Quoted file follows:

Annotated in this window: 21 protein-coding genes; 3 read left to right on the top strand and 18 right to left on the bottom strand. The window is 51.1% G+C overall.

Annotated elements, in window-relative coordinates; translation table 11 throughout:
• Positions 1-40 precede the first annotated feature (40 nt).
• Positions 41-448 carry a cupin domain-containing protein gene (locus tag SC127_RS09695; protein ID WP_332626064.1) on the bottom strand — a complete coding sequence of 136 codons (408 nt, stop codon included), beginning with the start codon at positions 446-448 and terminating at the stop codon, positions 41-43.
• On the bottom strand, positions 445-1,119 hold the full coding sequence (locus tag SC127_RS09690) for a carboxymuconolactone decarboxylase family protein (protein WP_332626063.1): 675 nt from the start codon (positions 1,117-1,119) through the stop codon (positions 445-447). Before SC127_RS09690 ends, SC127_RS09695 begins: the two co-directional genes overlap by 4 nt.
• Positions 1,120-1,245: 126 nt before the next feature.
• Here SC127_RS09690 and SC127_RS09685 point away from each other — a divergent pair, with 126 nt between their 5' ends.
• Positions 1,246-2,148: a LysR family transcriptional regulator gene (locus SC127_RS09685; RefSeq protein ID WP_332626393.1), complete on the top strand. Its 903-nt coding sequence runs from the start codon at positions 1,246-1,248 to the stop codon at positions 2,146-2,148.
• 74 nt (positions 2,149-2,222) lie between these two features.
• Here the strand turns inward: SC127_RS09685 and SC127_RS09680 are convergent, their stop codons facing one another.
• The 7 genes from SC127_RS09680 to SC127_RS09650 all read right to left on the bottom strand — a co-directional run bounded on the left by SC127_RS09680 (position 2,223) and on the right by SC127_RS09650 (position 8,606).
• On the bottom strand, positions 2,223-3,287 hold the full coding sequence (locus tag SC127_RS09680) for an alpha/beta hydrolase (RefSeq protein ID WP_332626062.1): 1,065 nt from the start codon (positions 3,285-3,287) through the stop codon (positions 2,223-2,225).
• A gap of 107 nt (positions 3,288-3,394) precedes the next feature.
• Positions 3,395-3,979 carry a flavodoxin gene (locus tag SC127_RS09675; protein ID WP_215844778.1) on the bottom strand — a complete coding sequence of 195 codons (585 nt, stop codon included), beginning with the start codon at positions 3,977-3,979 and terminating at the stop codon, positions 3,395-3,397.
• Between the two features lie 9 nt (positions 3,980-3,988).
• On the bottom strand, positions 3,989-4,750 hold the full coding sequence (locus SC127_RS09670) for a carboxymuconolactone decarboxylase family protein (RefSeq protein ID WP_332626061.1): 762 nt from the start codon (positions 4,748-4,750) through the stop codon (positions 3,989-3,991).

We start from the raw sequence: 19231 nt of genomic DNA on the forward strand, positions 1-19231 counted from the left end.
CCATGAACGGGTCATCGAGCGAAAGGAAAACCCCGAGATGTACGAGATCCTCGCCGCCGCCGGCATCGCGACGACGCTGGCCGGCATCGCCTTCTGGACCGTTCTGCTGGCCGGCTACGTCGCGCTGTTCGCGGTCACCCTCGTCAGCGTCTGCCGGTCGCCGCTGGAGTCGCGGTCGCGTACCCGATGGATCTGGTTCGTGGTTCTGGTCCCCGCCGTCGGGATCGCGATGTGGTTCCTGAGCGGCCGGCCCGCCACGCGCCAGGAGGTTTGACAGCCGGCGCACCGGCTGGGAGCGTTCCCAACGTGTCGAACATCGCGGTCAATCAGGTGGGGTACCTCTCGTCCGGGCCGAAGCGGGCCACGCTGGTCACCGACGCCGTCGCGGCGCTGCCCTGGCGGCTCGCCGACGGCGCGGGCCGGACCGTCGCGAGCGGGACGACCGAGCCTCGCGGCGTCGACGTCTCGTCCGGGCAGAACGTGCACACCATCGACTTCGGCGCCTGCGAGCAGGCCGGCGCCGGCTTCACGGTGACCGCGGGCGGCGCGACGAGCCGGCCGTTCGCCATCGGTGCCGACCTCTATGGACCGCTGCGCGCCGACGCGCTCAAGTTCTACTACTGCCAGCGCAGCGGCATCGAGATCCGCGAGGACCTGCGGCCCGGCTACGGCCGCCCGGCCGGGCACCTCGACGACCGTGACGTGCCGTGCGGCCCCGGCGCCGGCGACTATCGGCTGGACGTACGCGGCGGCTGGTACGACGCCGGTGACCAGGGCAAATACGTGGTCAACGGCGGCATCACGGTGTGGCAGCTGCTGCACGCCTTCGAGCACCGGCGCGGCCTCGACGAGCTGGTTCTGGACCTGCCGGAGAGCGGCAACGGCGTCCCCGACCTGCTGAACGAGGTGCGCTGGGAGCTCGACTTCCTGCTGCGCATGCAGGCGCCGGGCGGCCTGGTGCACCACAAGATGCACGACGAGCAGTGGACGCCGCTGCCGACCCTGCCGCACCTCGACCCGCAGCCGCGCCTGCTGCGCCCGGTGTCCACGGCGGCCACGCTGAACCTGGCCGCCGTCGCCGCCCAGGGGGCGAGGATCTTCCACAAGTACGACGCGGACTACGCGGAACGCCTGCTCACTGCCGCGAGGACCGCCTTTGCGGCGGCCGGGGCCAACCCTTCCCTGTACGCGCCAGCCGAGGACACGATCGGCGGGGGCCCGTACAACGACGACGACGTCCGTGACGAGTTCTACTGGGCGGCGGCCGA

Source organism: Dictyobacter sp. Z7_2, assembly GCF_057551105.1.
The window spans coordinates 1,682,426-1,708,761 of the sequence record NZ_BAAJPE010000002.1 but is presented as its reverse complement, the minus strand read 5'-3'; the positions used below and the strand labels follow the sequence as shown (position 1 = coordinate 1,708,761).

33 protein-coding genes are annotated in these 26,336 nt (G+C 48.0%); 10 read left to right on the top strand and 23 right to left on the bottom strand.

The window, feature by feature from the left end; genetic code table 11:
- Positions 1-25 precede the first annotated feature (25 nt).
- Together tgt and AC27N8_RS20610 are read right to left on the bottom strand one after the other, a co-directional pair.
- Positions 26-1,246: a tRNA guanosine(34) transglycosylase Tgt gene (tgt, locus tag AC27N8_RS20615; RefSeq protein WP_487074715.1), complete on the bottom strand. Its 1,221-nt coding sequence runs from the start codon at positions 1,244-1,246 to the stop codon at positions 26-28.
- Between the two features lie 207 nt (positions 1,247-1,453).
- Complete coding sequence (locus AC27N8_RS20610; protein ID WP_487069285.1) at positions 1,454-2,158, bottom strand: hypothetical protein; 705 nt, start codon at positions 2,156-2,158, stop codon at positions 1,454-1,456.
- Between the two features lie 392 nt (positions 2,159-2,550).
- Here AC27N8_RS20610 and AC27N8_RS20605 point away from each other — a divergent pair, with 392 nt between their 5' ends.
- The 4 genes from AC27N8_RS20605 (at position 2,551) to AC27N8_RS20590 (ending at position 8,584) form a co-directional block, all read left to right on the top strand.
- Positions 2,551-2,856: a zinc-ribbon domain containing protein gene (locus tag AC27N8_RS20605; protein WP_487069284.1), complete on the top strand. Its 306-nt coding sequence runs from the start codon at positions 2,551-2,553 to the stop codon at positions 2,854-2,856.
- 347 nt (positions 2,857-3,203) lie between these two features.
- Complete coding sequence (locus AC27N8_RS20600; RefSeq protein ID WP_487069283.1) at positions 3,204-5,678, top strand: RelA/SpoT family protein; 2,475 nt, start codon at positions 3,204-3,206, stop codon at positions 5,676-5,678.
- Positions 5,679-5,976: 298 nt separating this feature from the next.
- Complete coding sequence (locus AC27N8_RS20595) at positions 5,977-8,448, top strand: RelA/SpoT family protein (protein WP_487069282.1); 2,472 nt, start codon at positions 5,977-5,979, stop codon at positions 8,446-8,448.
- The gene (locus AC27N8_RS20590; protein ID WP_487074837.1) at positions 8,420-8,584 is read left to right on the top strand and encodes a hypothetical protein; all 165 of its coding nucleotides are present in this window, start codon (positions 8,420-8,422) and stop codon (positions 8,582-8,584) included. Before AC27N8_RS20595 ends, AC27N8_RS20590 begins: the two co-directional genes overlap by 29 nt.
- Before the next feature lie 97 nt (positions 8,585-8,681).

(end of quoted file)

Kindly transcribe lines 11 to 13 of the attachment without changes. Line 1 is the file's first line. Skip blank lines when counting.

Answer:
• The 7 genes from SC127_RS09680 to SC127_RS09650 all read right to left on the bottom strand — a co-directional run bounded on the left by SC127_RS09680 (position 2,223) and on the right by SC127_RS09650 (position 8,606).
• On the bottom strand, positions 2,223-3,287 hold the full coding sequence (locus tag SC127_RS09680) for an alpha/beta hydrolase (RefSeq protein ID WP_332626062.1): 1,065 nt from the start codon (positions 3,285-3,287) through the stop codon (positions 2,223-2,225).
• A gap of 107 nt (positions 3,288-3,394) precedes the next feature.